Beauty pageants help build the case for those who would argue that such contests demean women, and the latest gaffe in the Miss Universe pageant - where the wrong winner was initially announced - proves that ("Joy in Philippines, fury in Colombia after pageant gaffe"; Dec 23 and "Red faces at Miss Universe pageant"; Dec 22).
It must be especially hurtful when the crown is put on one woman and then taken away and placed on another in a flash, on stage, in front of a worldwide audience.
The word "humiliating" does not even begin to cover it.
Both women had their moments diminished amid the confusion, embarrassment and, finally, outrage that followed.
This was unprecedented in the annals of beauty contests. How could a monumental mistake such as this have been committed, especially with millions watching?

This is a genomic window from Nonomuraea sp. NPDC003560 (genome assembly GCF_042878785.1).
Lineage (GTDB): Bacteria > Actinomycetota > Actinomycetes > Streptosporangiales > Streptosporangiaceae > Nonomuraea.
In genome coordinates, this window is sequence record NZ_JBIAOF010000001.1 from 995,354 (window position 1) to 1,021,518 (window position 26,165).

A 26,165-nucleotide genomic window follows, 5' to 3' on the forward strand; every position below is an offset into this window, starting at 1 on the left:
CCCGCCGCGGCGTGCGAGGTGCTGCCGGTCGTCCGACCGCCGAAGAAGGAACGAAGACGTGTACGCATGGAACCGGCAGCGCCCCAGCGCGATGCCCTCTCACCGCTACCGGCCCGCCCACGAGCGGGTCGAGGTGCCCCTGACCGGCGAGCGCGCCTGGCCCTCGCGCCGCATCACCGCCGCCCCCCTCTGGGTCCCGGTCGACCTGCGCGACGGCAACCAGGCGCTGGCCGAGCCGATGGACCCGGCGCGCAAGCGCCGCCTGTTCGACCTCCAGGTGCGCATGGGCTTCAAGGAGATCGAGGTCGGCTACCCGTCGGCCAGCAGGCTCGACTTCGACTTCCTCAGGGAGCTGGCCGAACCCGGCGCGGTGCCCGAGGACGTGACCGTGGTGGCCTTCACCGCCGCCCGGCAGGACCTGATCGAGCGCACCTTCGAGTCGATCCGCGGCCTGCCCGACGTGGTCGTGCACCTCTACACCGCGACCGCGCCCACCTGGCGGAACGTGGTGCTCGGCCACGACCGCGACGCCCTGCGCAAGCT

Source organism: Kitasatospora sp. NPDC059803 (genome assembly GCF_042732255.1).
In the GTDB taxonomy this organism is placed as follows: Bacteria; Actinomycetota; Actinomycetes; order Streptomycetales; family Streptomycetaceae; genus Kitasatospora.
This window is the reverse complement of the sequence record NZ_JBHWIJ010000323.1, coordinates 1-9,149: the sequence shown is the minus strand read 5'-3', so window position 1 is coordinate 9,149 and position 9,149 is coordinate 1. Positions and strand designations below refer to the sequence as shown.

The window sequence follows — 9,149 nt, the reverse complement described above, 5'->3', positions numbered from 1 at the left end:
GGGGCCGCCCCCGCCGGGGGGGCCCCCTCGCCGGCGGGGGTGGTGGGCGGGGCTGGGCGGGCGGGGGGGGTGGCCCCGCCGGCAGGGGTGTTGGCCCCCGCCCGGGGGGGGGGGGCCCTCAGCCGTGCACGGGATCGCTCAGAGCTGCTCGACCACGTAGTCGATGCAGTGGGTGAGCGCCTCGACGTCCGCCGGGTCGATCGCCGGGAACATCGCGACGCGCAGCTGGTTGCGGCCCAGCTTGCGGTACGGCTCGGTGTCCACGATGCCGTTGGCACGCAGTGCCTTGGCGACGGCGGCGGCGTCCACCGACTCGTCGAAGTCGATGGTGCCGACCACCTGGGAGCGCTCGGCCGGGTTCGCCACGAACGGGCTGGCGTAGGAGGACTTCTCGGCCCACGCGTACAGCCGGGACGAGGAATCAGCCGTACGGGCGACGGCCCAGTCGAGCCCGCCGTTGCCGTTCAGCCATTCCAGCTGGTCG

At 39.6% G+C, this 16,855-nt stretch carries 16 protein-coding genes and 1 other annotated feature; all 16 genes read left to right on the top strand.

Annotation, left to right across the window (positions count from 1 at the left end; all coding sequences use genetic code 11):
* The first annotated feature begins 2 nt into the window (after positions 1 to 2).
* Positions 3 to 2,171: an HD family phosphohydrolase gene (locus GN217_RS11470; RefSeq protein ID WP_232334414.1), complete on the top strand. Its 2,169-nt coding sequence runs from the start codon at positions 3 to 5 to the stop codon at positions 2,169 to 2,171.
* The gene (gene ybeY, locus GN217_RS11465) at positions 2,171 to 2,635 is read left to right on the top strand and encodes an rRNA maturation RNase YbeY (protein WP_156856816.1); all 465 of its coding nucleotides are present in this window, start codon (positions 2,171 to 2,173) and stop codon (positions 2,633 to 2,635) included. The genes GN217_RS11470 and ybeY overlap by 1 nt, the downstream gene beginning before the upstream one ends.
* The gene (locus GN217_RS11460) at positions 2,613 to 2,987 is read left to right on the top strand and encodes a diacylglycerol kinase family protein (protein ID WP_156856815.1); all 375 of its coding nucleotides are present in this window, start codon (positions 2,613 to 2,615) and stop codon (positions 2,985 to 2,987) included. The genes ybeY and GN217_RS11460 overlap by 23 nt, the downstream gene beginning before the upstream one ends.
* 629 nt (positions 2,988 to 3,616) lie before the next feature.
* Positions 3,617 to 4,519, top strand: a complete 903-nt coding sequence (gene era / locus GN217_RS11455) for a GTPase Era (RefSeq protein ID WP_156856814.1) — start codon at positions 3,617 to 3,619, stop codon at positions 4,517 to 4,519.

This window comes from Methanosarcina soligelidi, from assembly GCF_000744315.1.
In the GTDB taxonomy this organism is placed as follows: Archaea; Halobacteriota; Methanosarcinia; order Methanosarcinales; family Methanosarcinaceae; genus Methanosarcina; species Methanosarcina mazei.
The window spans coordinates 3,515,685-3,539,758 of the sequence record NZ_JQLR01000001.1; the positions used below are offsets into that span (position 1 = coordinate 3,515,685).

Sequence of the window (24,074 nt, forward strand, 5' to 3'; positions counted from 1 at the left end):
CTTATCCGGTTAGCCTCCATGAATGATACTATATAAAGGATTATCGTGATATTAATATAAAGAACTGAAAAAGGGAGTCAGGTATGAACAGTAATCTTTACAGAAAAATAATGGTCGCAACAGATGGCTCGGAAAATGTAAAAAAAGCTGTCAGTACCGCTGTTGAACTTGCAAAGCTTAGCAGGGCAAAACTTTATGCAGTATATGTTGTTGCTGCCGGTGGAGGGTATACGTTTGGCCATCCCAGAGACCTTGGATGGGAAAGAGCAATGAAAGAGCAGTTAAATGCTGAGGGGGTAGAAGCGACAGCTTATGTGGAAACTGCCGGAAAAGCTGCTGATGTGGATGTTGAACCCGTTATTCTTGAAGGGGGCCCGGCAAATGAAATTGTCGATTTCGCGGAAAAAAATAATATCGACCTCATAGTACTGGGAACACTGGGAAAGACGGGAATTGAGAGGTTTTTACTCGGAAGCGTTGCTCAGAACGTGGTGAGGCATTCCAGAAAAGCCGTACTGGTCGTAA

The moment may have attracted more attention for the event, but for all the wrong reasons.
The time has come to establish the actual motivation behind such pageants.
What purpose do they actually serve? How do they help?
It is also important to have some firm ground rules on how they are run and who runs them.
Gaffes such as announcing the wrong winner must never be repeated, not so much for the organiser's sake, but for the sake of the contestants. Why should they be put through this?
And the enmity among supporters proved that, deep down inside, it is all about winning. But what about doing so with dignity?
What makes it even worse is what occurred towards the end, when many contestants snubbed the rightful winner, Miss Philippines. How was it her fault? It left a really bad taste in the mouth.
So much for being role models.